|Olive Tree with Pansies, Loutraki, Greece|
Memory, the ability to recall at will previous events and various facts, is a precious mental faculty, an asset that underpins learning, knowledge, and experience in any field of human endeavor. In medicine its value is undeniable, though for legal as well as practical purposes, it must be supplemented with written records: no court of law would accept a medical testimony based purely on personal recollection.
As time goes by we come to trust the speed and accuracy of our memory less and less. Sherlock Holmes famously told Dr. Watson in their early days together: “A man’s brain originally is like a little empty attic, and you have to stock it with such furniture as you choose […]. It is a mistake to think that that little room has elastic walls and can distend to any extent. Depend upon it, there comes a time when for every addition of knowledge you forget something that you knew before.”1 Modern science may smile condescendingly at this simplistic nineteenth century neurophysiological explanation. It is, however, a fact that we perceive increasing memory loss as a warning sign of impending dementia, and dread it. We gradually realize that we cannot rely on our once-strong memory as we used to. We mistake names and faces, we forget what we prescribed a few days ago for a given patient, and sometimes we are viewed with apprehension by our patients for such lapses: how much can they trust our judgment if memory fails us? That is why, on those occasions that memory serves us well, we take a little pride in it.
A couple of recent events confirmed the above, and acted as prompts for musing on the subject. I was asked to see a patient preoperatively. On hearing his wife’s maiden name I commented that I once had a patient by that name. I had only seen him once, but I could remember that he was a musician: he had cancer at a young age, and – importantly – he had no health insurance in his home country as he lived mostly abroad. “Was his first name Harry?” she asked. “He was a first cousin, and we grew up together. We shared a grandfather, so I am Harriet.” I confirmed the facts later from my office records. That single consultation had taken place fourteen years earlier.
A few months back I happened to visit the local cemetery. It is a vast place, and whenever I go there I tend to read the inscriptions on the gravestones as I wander about. Every so often I come across a familiar name: a past patient, an old neighbor, a university professor, a colleague. On that occasion I spotted a name that rang a bell, just a few places away from my father’s grave. The age matched my mental file: he had passed away at forty-five. An elderly black clad woman was lighting a candle and arranging some flowers there. I felt an urge to speak to her. “You must be Nick’s mother,” I said. “I am the doctor who diagnosed his final disease.” That had been more than five years ago. She was surprised to hear this, but also eager to talk. I gave her a lift back to the city, and we reminisced about Nick and his illness, and her own life without him. There was no point in telling her that my recollection was based on the fact that he had a prominent Horner’s syndrome; at that time I had felt quite proud about my spot diagnosis of a Pancoast tumor at the top of his right lung before looking at his imaging studies.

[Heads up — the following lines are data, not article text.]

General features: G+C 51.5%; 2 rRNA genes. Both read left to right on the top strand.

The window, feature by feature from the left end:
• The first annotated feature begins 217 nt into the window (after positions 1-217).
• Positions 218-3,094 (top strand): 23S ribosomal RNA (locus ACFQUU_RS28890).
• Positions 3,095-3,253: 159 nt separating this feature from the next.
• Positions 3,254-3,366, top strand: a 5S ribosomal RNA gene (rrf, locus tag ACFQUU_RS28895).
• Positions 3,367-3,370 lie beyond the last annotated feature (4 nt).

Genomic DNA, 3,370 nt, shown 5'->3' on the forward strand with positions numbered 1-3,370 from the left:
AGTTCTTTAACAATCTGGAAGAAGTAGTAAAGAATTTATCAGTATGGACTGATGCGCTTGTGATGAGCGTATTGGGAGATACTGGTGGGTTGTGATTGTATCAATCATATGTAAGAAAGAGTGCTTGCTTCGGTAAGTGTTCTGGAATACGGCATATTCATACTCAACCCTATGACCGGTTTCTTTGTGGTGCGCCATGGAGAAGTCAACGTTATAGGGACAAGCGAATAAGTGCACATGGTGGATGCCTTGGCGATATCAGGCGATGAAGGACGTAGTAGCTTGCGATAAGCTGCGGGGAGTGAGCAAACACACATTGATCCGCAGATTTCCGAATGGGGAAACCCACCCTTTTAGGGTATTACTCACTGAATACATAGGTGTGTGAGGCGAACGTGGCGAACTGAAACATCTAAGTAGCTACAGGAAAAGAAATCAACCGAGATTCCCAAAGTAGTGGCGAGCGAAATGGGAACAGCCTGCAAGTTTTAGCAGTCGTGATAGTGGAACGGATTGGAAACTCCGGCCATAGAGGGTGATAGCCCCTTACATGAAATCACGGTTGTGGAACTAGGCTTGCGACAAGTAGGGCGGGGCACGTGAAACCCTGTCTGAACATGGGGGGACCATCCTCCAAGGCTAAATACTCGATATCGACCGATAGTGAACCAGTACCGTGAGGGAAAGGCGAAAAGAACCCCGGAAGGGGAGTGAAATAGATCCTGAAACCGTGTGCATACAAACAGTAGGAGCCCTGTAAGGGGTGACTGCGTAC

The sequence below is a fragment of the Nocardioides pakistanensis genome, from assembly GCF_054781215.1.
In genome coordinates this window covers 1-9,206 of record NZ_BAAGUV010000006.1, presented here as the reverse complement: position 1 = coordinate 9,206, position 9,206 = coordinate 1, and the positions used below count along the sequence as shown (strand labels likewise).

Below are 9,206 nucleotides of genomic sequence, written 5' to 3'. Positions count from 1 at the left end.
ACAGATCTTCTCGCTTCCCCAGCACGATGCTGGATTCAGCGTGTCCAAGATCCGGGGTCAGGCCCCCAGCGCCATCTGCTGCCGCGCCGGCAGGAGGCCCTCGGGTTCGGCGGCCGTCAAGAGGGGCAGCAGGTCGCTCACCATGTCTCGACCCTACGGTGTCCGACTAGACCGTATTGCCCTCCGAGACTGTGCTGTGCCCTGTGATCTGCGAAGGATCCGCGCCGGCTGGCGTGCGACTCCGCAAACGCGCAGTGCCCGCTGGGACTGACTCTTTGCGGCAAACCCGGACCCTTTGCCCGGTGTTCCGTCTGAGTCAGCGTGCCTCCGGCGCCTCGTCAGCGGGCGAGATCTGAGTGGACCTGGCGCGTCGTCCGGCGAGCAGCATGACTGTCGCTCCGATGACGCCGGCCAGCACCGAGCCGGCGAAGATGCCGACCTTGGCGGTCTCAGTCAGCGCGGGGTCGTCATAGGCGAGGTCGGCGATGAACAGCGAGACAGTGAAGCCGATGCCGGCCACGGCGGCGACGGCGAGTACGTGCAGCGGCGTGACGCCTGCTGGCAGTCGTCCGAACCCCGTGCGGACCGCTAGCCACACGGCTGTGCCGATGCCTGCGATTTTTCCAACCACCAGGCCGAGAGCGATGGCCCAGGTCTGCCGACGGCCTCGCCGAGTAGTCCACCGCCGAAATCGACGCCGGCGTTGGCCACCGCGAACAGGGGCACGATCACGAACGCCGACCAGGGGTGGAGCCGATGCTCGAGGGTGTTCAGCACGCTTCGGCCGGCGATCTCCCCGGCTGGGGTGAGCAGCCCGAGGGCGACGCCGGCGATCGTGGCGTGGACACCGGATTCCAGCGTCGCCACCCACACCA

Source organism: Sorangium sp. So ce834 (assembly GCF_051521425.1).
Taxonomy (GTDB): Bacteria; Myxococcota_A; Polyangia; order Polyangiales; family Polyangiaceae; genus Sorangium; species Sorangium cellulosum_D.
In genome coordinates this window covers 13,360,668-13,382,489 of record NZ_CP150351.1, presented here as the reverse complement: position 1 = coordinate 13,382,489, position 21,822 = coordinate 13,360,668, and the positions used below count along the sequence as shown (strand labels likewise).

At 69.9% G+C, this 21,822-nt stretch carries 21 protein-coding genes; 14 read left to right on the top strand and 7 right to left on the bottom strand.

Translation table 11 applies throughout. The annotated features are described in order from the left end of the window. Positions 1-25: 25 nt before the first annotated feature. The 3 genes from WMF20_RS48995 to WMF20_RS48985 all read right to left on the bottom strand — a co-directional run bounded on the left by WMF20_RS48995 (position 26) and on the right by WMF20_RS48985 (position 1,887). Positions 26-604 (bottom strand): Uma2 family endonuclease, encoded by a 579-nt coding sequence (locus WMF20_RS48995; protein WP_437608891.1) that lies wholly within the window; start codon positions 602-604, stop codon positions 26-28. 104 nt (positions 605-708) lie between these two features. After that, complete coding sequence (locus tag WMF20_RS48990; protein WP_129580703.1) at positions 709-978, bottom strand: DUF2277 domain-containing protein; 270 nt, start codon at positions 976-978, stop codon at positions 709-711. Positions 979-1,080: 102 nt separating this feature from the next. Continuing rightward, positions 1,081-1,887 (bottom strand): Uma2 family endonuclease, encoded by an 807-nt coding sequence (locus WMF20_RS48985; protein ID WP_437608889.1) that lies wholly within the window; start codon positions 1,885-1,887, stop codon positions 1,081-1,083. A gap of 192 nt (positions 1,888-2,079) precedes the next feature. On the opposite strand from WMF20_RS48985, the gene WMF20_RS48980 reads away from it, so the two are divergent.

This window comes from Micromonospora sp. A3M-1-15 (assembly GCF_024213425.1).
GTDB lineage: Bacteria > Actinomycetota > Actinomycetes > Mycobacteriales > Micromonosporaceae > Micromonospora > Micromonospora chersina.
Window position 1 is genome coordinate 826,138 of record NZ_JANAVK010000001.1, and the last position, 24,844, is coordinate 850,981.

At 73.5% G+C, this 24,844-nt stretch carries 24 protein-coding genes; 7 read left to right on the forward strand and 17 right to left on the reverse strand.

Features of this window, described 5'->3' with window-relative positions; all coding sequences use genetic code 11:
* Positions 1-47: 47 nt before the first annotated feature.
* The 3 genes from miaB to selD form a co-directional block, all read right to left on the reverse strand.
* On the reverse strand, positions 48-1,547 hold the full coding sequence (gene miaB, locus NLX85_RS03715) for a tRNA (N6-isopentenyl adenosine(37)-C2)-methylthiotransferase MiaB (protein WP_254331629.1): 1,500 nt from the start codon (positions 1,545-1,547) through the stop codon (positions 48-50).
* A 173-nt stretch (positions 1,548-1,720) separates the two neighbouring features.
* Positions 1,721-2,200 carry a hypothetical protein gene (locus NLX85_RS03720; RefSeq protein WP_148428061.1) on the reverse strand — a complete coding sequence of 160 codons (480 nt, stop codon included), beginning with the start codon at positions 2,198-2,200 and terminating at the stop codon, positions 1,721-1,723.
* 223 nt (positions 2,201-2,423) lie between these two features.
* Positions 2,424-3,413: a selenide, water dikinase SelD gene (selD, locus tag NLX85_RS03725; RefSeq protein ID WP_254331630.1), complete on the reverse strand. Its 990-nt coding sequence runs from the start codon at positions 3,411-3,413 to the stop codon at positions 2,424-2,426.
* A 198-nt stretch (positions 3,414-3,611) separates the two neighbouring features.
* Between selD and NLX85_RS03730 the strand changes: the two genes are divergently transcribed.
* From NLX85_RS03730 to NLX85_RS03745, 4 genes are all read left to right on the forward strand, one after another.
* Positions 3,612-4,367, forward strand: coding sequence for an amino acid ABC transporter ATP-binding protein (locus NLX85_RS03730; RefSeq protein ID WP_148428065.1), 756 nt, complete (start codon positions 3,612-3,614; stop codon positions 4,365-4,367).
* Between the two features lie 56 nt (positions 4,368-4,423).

Importantly, memory links us with the past. Without memories we are not ourselves: each single “today” is just a snapshot or a short video clip, detached from any context. It could easily belong to a thousand different people, each of them entirely discrete from all the others. Looking at an old school photograph I see forty eleven-year-old boys and girls. What differentiates them, apart from their facial features, is whatever I can remember about each one of them. Boy A used to be my best friend, that blond girl B was my first childhood love, C used to lisp. I had a fist fight once with D; E had a brother who was a classmate of my brother; I met F ten years later at university. Without these synaptic connections to the past, the person loses a vital dimension.2 This is why amnesia is so gnawingly painful. It also explains why we talk about “treasuring our memories.” We are poor and destitute without them.
- Doyle AC. A Study in Scarlet. Chapter 2. The science of deduction. Accessible at https://www.gutenberg.org/files/244/244-h/244-h.htm#link2HCH0002
- Cassel EJ. The nature of suffering and the goals of medicine. N Engl J Med 1982; 306: 639-45.
ANTHONY PAPAGIANNIS, MD, MRCP(UK), DipPallMed, FCCP, is a practicing pulmonologist in Thessaloniki, Greece. He trained in Internal Medicine in Greece and subsequently in the United Kingdom, and specialized in Pulmonary Medicine. He also holds a postgraduate Diploma in Palliative Medicine from the University of Cardiff, Wales. He is a postgraduate instructor in palliative medicine in the University of Thessaly, Larissa, Greece. He also edits the journal of the Thessaloniki Medical Association.